BWW Review: FOLLIES, National Theatre
Theatre has a long memory. Stephen Sondheim and James Goldman's 1971 musical has been through myriad incarnations, donning and shedding numbers, an interval, an ill-conceived upbeat ending, and yet the original vision has lingered. The show now comes to extraordinary life in a blockbuster National Theatre revival that proves Follies isn't just still here - it's thrilling, heartrending and utterly vital.
Of course, past and present crucially intermingle in Goldman's poignant book, as the former stars of Weismann's (read Ziegfeld's) Follies, a hit revue between the wars, reunite in a crumbling New York theatre soon to be demolished and replaced with an office block. Their younger selves shadow and haunt them, seeming to emerge from the very fabric of the building.
The reunion forces everyone to take stock: are there where they imagined they would be 30 years ago, and if they're not happy now, what went wrong? Ben is a moneyed politician and wife Phyllis the consummate society hostess; Buddy a travelling salesman who had two sons with wife Sally. But Ben and Sally were once lovers, and life choices are sharply readdressed during a long, soul-searching night.
Dominic Cooke's straight-through production thoughtfully uses the theatrical setting as both emotional exploration - how we put on an act, mask the truth with bright smiles and jazz hands, or play the role carved out for us - and as a gorgeously evocative lost world that burns brighter when wistfully recalled. The ghosts embody roads not taken, the self fractured and torn. Yet nostalgia can prove fatal.
The Olivier's revolve really feels choreographed, sweeping around Vicki Mortimer's set: the jagged brickwork of the shattered theatre walls, neon lighted sign blinking into life, backstage to front, feathers and beads to alumni sashes, reality to dream and memory - physicalising the whirlwind polyphonic drama. It links together the show's vignettes, covering the odd lull or lapsed transition and maintaining a clear thematic arc.
Each character in that drama is beautifully distinct thanks to a sensational 37-strong cast. There are shades of her superlative Momma Rose in Imelda Staunton's Sally - the eager chorus girl who wants something too much, and rather than admitting its passing, continues to rage against the world that denies her.
In this case it's Ben, or at least the idea of who she might have been if he'd chosen her. When he invites her into an embrace, Staunton's Sally cycles her arms furiously - propelling but not moving, as if unable to cross the threshold of fantasy. There's nothing cosy about that great standard "Losing My Mind"; here, it's fierce, the words spat out, almost too raw to bear.
In contrast, Janie Dee's Phyllis is cool and sleek, landing wry barbs about her perfectly curated yet empty life. But Dee's vocal command means she can build layers of emotion into the bitingly caustic "Could I Leave You?", articulating each quip with eloquent precision, and her dancing is equally impressive in the big set-piece "The Story of Lucy and Jessie".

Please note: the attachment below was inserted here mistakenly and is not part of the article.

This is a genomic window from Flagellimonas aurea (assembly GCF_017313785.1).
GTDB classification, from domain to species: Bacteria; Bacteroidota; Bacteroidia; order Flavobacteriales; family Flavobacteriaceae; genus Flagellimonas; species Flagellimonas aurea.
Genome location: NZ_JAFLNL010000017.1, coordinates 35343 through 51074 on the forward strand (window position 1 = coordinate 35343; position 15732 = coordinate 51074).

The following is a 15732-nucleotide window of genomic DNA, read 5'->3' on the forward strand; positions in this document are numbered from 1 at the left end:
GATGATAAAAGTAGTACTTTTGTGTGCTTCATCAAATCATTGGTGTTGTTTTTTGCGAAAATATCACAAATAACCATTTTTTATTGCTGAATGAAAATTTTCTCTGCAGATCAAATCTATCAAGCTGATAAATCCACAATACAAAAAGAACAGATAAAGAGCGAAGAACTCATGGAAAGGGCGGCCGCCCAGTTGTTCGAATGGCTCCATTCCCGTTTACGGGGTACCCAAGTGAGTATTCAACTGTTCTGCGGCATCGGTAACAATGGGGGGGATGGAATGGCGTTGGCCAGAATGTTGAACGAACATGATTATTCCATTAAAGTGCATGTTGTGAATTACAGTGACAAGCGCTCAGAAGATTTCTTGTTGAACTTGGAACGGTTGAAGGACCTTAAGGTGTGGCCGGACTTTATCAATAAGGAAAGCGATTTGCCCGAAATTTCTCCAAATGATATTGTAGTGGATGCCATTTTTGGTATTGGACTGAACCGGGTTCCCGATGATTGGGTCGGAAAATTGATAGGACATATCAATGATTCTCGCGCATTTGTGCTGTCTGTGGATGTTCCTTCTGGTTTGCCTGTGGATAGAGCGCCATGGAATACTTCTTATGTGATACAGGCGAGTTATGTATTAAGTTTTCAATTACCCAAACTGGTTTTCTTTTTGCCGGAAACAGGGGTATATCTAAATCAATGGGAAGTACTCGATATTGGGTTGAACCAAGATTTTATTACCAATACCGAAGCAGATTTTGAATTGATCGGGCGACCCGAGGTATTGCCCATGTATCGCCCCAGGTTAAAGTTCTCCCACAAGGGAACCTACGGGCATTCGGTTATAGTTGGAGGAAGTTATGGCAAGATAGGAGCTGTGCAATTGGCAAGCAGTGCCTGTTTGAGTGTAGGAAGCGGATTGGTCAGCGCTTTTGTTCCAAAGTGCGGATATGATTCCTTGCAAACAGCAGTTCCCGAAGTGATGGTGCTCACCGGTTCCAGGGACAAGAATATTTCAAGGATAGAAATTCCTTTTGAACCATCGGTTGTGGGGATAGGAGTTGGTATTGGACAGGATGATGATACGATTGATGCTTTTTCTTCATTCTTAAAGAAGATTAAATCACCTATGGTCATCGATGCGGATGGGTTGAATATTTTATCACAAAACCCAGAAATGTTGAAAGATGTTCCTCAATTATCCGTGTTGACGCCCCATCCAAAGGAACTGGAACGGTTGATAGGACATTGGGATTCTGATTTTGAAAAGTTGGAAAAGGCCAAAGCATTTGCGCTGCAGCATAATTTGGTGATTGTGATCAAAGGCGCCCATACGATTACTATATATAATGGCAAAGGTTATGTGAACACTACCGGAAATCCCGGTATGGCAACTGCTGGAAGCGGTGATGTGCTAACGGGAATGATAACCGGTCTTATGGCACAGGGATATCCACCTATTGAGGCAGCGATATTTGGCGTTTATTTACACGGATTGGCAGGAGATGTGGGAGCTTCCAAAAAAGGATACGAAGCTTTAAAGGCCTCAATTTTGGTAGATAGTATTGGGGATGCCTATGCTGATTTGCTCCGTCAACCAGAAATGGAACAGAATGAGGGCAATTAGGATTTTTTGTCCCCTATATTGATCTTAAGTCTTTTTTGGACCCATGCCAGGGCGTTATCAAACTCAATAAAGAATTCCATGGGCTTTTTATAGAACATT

Philip Quast, another dexterous vocalist, carefully exposes the insecurities of suave Ben, dismantling his "The show must go on" relentless drive (quite literally, bewildering a top hat-and-tailed chorus) and revealing the callousness of a hungry kid who made false promises.
Peter Forbes is an affecting opposite, his Buddy big-hearted and wild-eyed as he presents the agony of being in love with the woman who doesn't want him - not the one who does - through eviscerating vaudevillian clowning.
The young quartet are perfectly cast, particularly Alex Young as a feverishly neurotic Sally, who wants to "curl up inside [Ben] and disappear", and Zizi Strallen as an ambitious, high-kicking Phyllis determined to become the wife Ben needs.
The stellar ensemble take turns stopping the show: Di Botcher giving a dynamite rendition of "Broadway Baby"; Tracie Bennett making showbiz survival anthem "I'm Still Here" a roar of defiance; the great operatic soprano Josephine Barstow exquisitely duetting with her younger self (Alison Langer); and Dawn Hope leading tapping mirror number "Who's That Woman", as the Follies girls, past and present, trade places and unite in a seamless chorus line.
The latter is one of several phenomenal pieces of work from Bill Deamer. Just as the score riffs off music of the era and the book teases its period American ideals, his choreography is teeming with references, but similarly nuanced - always dipping beneath the razzle dazzle to the person searching for who they are and how to express what they want.
Credit, too, to Nigel Lilley's magnificent brassy orchestra, delivering Jonathan Tunick and Josh Clayton's textured orchestrations. Sondheim super-fans will certainly consider it worth the wait, but for the dedicated and uninitiated alike, it's simply spectacular theatre.
Photo credit: Johan Persson